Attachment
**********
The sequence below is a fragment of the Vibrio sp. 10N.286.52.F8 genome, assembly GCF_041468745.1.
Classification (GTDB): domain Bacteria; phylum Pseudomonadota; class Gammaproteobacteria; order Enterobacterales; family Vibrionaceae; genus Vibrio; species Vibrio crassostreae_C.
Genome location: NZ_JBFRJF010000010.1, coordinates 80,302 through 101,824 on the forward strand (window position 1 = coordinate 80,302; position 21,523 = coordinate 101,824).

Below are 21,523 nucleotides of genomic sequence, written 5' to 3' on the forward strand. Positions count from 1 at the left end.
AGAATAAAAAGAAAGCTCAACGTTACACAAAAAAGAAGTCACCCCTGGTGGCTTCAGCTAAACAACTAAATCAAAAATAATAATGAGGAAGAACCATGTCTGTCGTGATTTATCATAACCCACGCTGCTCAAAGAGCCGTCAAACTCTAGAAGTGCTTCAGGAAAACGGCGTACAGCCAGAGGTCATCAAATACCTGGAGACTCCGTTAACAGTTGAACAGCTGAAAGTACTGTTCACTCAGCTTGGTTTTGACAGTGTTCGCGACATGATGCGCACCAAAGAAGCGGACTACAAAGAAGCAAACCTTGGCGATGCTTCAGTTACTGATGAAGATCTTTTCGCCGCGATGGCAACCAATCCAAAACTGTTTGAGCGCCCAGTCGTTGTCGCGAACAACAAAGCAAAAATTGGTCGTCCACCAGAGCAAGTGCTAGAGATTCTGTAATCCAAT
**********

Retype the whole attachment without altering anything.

The sequence below is a fragment of the Vibrio sp. 10N.286.52.F8 genome, assembly GCF_041468745.1.
Classification (GTDB): domain Bacteria; phylum Pseudomonadota; class Gammaproteobacteria; order Enterobacterales; family Vibrionaceae; genus Vibrio; species Vibrio crassostreae_C.
Genome location: NZ_JBFRJF010000010.1, coordinates 80,302 through 101,824 on the forward strand (window position 1 = coordinate 80,302; position 21,523 = coordinate 101,824).

Below are 21,523 nucleotides of genomic sequence, written 5' to 3' on the forward strand. Positions count from 1 at the left end.
AGAATAAAAAGAAAGCTCAACGTTACACAAAAAAGAAGTCACCCCTGGTGGCTTCAGCTAAACAACTAAATCAAAAATAATAATGAGGAAGAACCATGTCTGTCGTGATTTATCATAACCCACGCTGCTCAAAGAGCCGTCAAACTCTAGAAGTGCTTCAGGAAAACGGCGTACAGCCAGAGGTCATCAAATACCTGGAGACTCCGTTAACAGTTGAACAGCTGAAAGTACTGTTCACTCAGCTTGGTTTTGACAGTGTTCGCGACATGATGCGCACCAAAGAAGCGGACTACAAAGAAGCAAACCTTGGCGATGCTTCAGTTACTGATGAAGATCTTTTCGCCGCGATGGCAACCAATCCAAAACTGTTTGAGCGCCCAGTCGTTGTCGCGAACAACAAAGCAAAAATTGGTCGTCCACCAGAGCAAGTGCTAGAGATTCTGTAATCCAAT